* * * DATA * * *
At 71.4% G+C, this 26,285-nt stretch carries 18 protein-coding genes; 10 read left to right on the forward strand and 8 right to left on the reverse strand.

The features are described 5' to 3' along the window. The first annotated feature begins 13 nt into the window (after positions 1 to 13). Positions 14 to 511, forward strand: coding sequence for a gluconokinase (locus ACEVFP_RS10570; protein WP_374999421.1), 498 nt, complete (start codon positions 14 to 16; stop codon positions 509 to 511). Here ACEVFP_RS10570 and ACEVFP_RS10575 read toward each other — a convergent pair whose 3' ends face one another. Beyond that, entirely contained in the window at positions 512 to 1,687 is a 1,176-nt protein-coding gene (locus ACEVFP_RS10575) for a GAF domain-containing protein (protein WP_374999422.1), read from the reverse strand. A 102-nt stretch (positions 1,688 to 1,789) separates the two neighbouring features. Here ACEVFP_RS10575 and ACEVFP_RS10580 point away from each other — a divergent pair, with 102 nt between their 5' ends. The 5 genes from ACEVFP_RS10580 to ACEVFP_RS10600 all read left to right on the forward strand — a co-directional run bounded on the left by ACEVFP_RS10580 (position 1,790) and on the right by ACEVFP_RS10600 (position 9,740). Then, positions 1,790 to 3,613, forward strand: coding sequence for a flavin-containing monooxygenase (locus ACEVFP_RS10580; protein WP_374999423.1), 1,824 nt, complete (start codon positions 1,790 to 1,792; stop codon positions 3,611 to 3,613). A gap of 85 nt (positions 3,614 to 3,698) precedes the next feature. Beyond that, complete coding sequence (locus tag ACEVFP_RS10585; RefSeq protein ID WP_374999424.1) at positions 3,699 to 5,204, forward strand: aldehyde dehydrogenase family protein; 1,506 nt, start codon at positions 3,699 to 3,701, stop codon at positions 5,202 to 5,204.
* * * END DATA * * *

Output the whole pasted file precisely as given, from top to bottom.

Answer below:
At 71.4% G+C, this 26,285-nt stretch carries 18 protein-coding genes; 10 read left to right on the forward strand and 8 right to left on the reverse strand.

The features are described 5' to 3' along the window. The first annotated feature begins 13 nt into the window (after positions 1 to 13). Positions 14 to 511, forward strand: coding sequence for a gluconokinase (locus ACEVFP_RS10570; protein WP_374999421.1), 498 nt, complete (start codon positions 14 to 16; stop codon positions 509 to 511). Here ACEVFP_RS10570 and ACEVFP_RS10575 read toward each other — a convergent pair whose 3' ends face one another. Beyond that, entirely contained in the window at positions 512 to 1,687 is a 1,176-nt protein-coding gene (locus ACEVFP_RS10575) for a GAF domain-containing protein (protein WP_374999422.1), read from the reverse strand. A 102-nt stretch (positions 1,688 to 1,789) separates the two neighbouring features. Here ACEVFP_RS10575 and ACEVFP_RS10580 point away from each other — a divergent pair, with 102 nt between their 5' ends. The 5 genes from ACEVFP_RS10580 to ACEVFP_RS10600 all read left to right on the forward strand — a co-directional run bounded on the left by ACEVFP_RS10580 (position 1,790) and on the right by ACEVFP_RS10600 (position 9,740). Then, positions 1,790 to 3,613, forward strand: coding sequence for a flavin-containing monooxygenase (locus ACEVFP_RS10580; protein WP_374999423.1), 1,824 nt, complete (start codon positions 1,790 to 1,792; stop codon positions 3,611 to 3,613). A gap of 85 nt (positions 3,614 to 3,698) precedes the next feature. Beyond that, complete coding sequence (locus tag ACEVFP_RS10585; RefSeq protein ID WP_374999424.1) at positions 3,699 to 5,204, forward strand: aldehyde dehydrogenase family protein; 1,506 nt, start codon at positions 3,699 to 3,701, stop codon at positions 5,202 to 5,204.